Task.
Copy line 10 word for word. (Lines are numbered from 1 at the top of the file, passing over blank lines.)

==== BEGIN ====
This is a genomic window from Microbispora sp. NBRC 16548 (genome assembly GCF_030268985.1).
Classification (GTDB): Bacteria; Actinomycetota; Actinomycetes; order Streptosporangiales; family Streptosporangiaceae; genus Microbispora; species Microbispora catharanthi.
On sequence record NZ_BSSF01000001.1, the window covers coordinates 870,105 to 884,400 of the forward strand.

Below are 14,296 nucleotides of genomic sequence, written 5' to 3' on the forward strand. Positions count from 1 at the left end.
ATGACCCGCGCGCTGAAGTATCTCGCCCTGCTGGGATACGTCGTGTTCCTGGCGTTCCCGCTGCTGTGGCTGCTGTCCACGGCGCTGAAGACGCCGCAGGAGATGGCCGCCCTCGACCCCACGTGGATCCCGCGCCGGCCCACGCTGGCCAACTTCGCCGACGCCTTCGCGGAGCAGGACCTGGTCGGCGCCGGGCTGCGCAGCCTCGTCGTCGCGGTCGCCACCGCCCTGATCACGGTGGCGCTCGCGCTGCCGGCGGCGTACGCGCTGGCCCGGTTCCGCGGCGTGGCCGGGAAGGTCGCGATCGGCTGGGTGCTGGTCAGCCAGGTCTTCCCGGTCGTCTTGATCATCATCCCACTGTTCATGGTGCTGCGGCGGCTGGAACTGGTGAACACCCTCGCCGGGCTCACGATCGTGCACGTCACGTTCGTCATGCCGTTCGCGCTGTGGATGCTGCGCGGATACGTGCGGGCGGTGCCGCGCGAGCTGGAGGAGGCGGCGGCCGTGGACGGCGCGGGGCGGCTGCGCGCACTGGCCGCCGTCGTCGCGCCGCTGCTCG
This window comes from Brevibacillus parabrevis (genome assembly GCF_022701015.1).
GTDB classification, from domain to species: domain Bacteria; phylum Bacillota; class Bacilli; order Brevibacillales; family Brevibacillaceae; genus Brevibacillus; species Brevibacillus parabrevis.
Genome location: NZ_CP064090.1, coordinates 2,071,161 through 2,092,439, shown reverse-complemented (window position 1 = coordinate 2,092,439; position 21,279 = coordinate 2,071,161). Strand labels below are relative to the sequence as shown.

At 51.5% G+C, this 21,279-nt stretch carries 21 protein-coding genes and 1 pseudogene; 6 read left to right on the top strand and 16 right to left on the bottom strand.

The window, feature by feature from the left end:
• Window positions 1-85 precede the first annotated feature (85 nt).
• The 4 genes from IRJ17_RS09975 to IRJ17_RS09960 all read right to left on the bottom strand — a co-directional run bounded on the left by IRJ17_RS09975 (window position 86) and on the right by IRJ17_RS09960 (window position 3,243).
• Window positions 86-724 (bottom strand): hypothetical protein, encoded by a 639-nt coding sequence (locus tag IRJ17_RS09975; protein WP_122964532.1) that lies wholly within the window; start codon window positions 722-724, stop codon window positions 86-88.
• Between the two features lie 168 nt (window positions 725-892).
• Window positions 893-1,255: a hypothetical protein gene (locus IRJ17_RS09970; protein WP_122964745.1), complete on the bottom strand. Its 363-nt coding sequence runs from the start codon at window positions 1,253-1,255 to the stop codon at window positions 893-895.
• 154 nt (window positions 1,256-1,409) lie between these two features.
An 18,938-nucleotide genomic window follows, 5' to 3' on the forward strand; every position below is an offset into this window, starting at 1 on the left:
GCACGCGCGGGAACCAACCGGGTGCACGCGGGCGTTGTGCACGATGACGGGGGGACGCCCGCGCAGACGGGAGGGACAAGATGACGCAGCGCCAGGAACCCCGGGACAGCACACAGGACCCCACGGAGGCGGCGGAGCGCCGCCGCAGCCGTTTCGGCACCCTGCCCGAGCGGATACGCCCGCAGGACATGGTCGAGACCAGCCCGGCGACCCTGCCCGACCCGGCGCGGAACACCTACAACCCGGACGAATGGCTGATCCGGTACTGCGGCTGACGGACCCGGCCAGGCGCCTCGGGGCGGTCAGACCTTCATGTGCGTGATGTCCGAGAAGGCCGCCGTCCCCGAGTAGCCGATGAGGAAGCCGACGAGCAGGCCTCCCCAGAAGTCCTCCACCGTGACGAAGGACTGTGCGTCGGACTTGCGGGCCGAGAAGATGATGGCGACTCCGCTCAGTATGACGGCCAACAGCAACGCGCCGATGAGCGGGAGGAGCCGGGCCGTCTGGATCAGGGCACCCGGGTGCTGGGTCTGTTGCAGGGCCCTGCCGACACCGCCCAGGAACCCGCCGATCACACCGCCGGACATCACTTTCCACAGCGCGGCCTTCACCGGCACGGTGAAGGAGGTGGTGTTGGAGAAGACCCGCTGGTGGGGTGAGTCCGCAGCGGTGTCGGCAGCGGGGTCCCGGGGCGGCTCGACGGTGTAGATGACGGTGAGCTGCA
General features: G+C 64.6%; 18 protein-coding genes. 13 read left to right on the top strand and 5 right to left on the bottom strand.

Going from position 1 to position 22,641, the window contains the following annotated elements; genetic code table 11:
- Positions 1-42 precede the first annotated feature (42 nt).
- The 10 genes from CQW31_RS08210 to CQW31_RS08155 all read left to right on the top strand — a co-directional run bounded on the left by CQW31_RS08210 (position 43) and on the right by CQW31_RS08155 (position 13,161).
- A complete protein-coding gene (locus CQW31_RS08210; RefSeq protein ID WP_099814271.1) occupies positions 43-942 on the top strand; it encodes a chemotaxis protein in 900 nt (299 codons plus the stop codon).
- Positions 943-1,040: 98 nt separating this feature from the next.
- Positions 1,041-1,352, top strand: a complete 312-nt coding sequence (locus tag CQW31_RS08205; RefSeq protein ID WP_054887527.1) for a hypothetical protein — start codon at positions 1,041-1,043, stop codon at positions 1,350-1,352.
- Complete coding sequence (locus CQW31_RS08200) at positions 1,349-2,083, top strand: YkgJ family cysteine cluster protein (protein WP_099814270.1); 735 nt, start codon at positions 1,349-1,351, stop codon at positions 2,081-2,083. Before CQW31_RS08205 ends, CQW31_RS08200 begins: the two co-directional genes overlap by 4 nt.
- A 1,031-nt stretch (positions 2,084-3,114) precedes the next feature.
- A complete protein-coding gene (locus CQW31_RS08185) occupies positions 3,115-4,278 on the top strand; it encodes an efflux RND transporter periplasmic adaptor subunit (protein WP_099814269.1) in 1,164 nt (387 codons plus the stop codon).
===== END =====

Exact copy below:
The window, feature by feature from the left end: